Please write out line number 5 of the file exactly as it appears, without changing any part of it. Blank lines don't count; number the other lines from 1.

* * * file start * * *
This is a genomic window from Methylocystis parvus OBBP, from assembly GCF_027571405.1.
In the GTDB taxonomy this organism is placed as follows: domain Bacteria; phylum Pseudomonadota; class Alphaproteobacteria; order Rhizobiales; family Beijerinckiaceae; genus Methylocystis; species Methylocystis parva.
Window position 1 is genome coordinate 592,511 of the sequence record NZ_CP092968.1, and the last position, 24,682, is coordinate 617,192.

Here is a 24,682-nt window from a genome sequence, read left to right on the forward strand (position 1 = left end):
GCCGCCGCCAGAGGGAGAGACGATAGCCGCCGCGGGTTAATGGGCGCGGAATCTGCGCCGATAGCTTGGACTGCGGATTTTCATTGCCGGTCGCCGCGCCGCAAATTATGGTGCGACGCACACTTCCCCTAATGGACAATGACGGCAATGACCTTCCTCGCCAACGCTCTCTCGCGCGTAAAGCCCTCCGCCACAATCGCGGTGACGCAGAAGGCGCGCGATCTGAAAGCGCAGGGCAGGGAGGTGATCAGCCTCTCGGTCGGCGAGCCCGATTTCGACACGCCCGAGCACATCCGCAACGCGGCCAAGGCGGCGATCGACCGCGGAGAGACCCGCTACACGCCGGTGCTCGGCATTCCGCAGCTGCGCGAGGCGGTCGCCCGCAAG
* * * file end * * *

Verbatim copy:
GCCGCCGCCAGAGGGAGAGACGATAGCCGCCGCGGGTTAATGGGCGCGGAATCTGCGCCGATAGCTTGGACTGCGGATTTTCATTGCCGGTCGCCGCGCCGCAAATTATGGTGCGACGCACACTTCCCCTAATGGACAATGACGGCAATGACCTTCCTCGCCAACGCTCTCTCGCGCGTAAAGCCCTCCGCCACAATCGCGGTGACGCAGAAGGCGCGCGATCTGAAAGCGCAGGGCAGGGAGGTGATCAGCCTCTCGGTCGGCGAGCCCGATTTCGACACGCCCGAGCACATCCGCAACGCGGCCAAGGCGGCGATCGACCGCGGAGAGACCCGCTACACGCCGGTGCTCGGCATTCCGCAGCTGCGCGAGGCGGTCGCCCGCAAG